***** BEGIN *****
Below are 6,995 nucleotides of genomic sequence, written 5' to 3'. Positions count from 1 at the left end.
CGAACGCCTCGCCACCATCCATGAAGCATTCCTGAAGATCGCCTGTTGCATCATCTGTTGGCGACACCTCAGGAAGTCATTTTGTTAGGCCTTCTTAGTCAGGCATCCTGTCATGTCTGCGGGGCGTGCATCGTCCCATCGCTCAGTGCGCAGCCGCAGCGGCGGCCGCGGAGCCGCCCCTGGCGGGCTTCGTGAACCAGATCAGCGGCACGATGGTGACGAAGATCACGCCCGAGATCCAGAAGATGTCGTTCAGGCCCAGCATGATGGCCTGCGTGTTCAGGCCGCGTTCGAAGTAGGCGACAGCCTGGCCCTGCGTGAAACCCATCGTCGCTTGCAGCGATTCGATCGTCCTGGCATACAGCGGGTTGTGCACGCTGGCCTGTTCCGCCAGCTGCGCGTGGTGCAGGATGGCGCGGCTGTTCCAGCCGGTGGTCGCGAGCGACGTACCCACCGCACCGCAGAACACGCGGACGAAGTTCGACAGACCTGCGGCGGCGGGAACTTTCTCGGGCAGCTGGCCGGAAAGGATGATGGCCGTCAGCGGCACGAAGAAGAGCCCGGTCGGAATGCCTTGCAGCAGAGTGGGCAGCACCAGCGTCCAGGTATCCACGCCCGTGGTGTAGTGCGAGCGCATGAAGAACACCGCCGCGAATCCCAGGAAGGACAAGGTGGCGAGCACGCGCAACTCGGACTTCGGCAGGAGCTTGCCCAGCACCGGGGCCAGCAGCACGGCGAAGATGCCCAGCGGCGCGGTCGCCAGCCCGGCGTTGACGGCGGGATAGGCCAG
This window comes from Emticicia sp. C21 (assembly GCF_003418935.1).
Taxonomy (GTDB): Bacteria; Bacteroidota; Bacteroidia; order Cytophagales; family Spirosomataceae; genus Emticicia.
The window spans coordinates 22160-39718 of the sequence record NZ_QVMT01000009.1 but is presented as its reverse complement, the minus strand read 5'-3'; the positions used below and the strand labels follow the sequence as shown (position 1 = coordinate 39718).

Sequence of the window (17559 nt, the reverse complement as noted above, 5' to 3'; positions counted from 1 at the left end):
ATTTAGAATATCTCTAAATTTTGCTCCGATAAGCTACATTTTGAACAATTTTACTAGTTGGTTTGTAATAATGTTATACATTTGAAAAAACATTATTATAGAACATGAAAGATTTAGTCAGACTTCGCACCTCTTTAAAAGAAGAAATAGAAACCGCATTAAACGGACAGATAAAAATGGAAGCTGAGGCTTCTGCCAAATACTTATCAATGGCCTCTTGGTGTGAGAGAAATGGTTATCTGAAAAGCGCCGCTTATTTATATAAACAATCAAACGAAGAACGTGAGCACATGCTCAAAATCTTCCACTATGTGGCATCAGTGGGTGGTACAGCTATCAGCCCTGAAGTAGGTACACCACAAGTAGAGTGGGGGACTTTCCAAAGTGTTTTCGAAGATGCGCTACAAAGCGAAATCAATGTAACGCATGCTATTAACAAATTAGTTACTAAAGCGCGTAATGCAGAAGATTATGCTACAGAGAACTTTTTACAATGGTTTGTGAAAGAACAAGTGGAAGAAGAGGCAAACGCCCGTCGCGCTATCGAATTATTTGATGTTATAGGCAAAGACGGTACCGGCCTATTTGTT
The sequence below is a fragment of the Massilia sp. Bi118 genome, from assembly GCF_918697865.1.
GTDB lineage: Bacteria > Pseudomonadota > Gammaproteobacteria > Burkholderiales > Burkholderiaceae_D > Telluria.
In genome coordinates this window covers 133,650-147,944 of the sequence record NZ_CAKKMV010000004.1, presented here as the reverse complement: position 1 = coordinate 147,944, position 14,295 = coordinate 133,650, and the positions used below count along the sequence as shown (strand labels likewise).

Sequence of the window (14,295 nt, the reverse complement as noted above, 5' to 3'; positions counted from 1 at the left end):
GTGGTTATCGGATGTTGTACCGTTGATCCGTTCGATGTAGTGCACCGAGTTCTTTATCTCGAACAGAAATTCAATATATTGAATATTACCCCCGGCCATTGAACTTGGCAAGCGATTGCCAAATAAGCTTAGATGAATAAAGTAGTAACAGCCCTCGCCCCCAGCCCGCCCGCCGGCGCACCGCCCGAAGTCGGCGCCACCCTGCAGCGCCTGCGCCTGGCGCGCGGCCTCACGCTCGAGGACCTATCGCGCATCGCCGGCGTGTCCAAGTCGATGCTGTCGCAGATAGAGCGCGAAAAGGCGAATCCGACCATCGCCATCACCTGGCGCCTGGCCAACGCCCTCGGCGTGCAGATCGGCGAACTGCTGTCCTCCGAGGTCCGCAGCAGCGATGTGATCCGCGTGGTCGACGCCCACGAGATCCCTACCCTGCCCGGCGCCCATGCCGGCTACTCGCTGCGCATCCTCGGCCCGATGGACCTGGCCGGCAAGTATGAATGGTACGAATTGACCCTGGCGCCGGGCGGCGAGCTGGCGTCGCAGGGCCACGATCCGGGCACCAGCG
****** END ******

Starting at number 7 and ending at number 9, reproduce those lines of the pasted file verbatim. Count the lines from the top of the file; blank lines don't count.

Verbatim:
ATTTAGAATATCTCTAAATTTTGCTCCGATAAGCTACATTTTGAACAATTTTACTAGTTGGTTTGTAATAATGTTATACATTTGAAAAAACATTATTATAGAACATGAAAGATTTAGTCAGACTTCGCACCTCTTTAAAAGAAGAAATAGAAACCGCATTAAACGGACAGATAAAAATGGAAGCTGAGGCTTCTGCCAAATACTTATCAATGGCCTCTTGGTGTGAGAGAAATGGTTATCTGAAAAGCGCCGCTTATTTATATAAACAATCAAACGAAGAACGTGAGCACATGCTCAAAATCTTCCACTATGTGGCATCAGTGGGTGGTACAGCTATCAGCCCTGAAGTAGGTACACCACAAGTAGAGTGGGGGACTTTCCAAAGTGTTTTCGAAGATGCGCTACAAAGCGAAATCAATGTAACGCATGCTATTAACAAATTAGTTACTAAAGCGCGTAATGCAGAAGATTATGCTACAGAGAACTTTTTACAATGGTTTGTGAAAGAACAAGTGGAAGAAGAGGCAAACGCCCGTCGCGCTATCGAATTATTTGATGTTATAGGCAAAGACGGTACCGGCCTATTTGTT
The sequence below is a fragment of the Massilia sp. Bi118 genome, from assembly GCF_918697865.1.
GTDB lineage: Bacteria > Pseudomonadota > Gammaproteobacteria > Burkholderiales > Burkholderiaceae_D > Telluria.